Review The Bear : Absorbing, Tense Kitchen Dramedy

Review The Bear : Absorbing, Tense Kitchen Dramedy

New Bingeable FX series alert!

The Bear is one for all the hospitality workers, restaurateurs, and chefs out there. If you know, you know! 

If you don’t, “The Bear” provides a realistically searing look into the passion and pain that goes alongside the industry.   

The show follows Carmen “Carmy” Berzatto as he tries to save his brother’s Italian Sandwich shop, “The Beef,” left to him in the wake of a family tragedy.  

Imbued with a healthy dose of Italian – American culinary passion, the show explores the fractured sibling relationship between the two brothers and the work-family relationships forged amongst the kitchen fire.  

The kitchen team sat at a long table receiving a daily meeting

The “The Bear” team gets introduced to the Brigade de Cuisine, credit @ FX.

From Shameless to chef

Jeremy Allen White, who previously completed a 10-year stint playing the character “Lip” on the American version of Shameless, gives a commanding performance as Chef Carmy.  

Chefs are having their moment.

He was nailing the brooding confidence, vision, and dedication to the craft that is required in the cheffing industry. Carmys character has a refreshing calmness in his interaction with the other restaurant staff. He offers his colleagues respect, and it’s clear he finds solace in the kitchen’s structure.  

Find more details on the cast here.  

In the climate of 2022, it’s good to see the portrayal of a chef moving away from the archetype of the angry chef taking out his stress on his subordinates. Instead, Carmy’s character is wholesome, emotionally blunted by grief. He is not perfect, but he’s not an arsehole.  

The gritty reality of the kitchen’s pressure cooker environment

Hospitality’s dark side is addressed throughout the series. In a flashback to Carmy training in a fine dining restaurant in New York, the senior chef verbally assaults and belittles him relentlessly. We also learn that Sydney applied to work at “The Beef” due to her previous negative experiences working in high-end establishments. However, as the pressure mounts, Carmy is not immune to letting his emotions overcome him and his rage out.

Old rusted corrugated iron entrance sign for the Original Beef Sandwich shop

The Original Beef of Chicagoland, The Berzatto’s sandwich shop, credit @ FX

Clear your schedule and get ready to binge

Created by Christopher Store,r “The Bear” delivers episodes in a sitcom format comprising eight short episodes.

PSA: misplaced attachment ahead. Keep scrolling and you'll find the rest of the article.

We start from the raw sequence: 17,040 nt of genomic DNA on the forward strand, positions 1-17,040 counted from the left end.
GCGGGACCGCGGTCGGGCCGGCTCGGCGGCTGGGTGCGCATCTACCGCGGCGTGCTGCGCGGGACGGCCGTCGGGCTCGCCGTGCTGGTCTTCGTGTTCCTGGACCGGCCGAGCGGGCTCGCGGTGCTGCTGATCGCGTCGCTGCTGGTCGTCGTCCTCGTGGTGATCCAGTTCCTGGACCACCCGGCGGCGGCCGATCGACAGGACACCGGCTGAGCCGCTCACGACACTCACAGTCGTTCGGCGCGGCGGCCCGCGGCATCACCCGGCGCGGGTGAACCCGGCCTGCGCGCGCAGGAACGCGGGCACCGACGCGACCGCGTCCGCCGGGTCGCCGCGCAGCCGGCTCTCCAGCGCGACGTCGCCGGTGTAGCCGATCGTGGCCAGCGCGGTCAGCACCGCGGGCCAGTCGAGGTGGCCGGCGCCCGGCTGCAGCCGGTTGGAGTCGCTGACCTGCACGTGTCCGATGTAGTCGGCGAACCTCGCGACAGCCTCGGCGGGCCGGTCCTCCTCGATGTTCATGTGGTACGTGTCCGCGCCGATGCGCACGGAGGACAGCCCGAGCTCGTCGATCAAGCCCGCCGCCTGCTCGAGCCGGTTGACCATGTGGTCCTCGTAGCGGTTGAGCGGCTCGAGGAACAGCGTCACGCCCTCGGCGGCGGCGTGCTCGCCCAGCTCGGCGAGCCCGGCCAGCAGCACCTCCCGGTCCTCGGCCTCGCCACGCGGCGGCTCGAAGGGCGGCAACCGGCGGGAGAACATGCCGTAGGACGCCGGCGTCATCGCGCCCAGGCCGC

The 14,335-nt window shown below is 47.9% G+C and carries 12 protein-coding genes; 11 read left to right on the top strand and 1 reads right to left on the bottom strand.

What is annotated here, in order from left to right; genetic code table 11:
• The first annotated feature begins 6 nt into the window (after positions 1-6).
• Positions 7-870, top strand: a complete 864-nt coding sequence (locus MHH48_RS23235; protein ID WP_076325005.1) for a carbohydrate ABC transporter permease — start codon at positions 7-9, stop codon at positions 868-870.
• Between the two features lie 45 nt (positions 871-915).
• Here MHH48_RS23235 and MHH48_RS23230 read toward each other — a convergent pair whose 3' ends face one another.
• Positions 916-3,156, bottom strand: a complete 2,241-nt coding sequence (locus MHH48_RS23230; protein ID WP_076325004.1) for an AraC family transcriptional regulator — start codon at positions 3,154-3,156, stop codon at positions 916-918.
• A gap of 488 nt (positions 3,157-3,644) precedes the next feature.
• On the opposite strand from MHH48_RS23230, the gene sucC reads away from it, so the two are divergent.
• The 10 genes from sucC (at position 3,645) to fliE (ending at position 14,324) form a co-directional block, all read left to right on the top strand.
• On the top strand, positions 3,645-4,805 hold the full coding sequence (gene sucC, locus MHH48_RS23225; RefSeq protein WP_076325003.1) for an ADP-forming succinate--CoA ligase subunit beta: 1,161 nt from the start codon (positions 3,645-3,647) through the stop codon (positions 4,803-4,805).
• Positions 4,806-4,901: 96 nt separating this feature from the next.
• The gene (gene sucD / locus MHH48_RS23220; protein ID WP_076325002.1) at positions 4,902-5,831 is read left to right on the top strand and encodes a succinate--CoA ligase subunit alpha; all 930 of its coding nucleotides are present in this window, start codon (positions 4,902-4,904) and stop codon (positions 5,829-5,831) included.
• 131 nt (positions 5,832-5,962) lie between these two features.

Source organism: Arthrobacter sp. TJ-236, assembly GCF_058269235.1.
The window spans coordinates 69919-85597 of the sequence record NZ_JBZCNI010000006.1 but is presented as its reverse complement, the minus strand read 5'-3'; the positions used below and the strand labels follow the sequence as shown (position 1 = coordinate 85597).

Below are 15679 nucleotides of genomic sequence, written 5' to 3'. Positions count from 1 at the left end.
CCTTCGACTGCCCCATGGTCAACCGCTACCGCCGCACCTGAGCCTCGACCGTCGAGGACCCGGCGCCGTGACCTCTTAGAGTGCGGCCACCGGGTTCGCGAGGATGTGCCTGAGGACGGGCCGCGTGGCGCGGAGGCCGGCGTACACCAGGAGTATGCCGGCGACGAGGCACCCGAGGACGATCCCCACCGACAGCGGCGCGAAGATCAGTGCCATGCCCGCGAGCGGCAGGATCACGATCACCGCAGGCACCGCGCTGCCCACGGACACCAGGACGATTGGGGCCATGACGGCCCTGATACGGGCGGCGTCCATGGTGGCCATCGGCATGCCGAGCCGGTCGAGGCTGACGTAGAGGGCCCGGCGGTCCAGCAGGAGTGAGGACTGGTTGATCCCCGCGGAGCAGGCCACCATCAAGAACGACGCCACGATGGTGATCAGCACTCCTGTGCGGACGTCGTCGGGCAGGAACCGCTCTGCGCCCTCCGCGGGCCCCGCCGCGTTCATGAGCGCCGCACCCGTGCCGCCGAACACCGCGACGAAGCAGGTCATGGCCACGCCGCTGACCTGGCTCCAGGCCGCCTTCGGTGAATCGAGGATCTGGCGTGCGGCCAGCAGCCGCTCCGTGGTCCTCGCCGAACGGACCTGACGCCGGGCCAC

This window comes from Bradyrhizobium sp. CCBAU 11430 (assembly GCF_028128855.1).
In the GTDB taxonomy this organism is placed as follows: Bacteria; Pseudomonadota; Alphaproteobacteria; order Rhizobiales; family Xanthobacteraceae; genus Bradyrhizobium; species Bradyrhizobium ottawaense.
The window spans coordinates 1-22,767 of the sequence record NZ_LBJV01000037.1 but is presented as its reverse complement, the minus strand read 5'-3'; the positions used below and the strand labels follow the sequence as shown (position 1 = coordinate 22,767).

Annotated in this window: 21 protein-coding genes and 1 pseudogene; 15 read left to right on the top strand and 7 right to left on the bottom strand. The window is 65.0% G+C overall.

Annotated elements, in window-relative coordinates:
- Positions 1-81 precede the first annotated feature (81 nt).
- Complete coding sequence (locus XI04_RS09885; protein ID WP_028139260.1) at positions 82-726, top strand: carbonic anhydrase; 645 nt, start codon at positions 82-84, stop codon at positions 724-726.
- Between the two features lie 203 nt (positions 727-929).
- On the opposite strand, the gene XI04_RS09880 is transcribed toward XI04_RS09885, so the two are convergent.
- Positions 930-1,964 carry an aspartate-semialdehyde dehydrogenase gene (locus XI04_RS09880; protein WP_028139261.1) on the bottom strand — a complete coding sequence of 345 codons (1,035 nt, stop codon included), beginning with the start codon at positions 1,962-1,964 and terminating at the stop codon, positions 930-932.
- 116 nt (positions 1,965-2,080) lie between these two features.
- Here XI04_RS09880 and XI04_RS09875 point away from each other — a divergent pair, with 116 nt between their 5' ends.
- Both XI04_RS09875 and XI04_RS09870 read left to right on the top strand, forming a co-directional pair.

Complete series information on IDMB here

The short length of the episodes moves the plot and character development along in tasty bite-sized chunks, leaving you wanting more.

Warning it is easy to smash this gem in one sitting!

The show’s heart comes from the character’s struggle to reconcile the death of Carmy’s larger-than-life brother Michael “Mikey” Berzatto, giving an honest look at the fallout of male suicide and drug addiction. One of the series’ strengths is the character’s likeability. Written with humor, they are all easy to root for. There are some genuinely funny moments lifting the tone towards drama – comedy. Bumbling handyman Neil Fak does a great job of adding some comic relief to the otherwise darker elements of the plot, and episode 4, “Dog,s” is laugh-out-loud funny.  

Actors Ayo Edebiri as “Sydney Adamu” |and Ebon Moss-Bachrach as “Richie” standing side by side in the deli

Credit @ FX

Ebon Moss-Bachrach gives a nuanced performance as  Richard “Richie” Jerimovich.  Free-wheeling, hard-partying, occasional coke-dealing restaurant manager and best friend of Carmy’s late brother.  

Initial tensions between Carmy and Richie arise as Carmy tries to change how the restaurant is run. However, the love between them is apparent as the season progresses.  

Richie’s dialogue is fast, he is loud, and he is arrogant, but he is human, and he is a good person.  

Towards the end of the series, Richie experiences his moment of reckoning as he is forced to contemplate his position in life and come to terms with the death of Mikey and the fact the restaurant will inevitably change.  

The writing and directing successfully give the show rawness and realism. 

Anyone who worked in the kitchen knows it’s a stressful occupation. When the chips are down, tempers fray, it’s hot, sweaty, and intense, and someone could be losing their sh*t. The writing in the series is sharp and concise. Plenty of shouts of “CORNER, BEHIND, HOT, HOUSEKEEPING” help translate the frantic nature of the kitchen onto the screen.

The reality of operating a food business as an owner and chef is laid bare. 

Chef Carmy scrubbing the kitchen floor

Chef Carmy gets his hands dirty; credit @ FX.

All the problems like failing equipment, dodgy wiring, staff dramas, people’s personal lives, wrong produce orders, and endless bills fall on your head. The financial profit margins are small, and the difference between sink and swim is only one busted toilet or a kitchen fire away from potential ruin.  

The cinematography gives an edginess to the show.

The last two episodes of the series were among my favorites. The writing and cinematography do a fantastic job of ramping up the tension in the penultimate episode. Carmy reaches the end of his rope, and the team starts to crumble under pressure. 

The production team chose to shoot this episode as one continuous shot, which perfectly captures how time moves in the kitchen when the pressure is on. It’s a blur, fast, relentless, and when it falls apart, it falls apart.  

The season finale is both moving, satisfying, and juicy. It provides a feel-good catharsis for the main characters and leaves you excited to see what the future holds for “The Bear” and its work family. 



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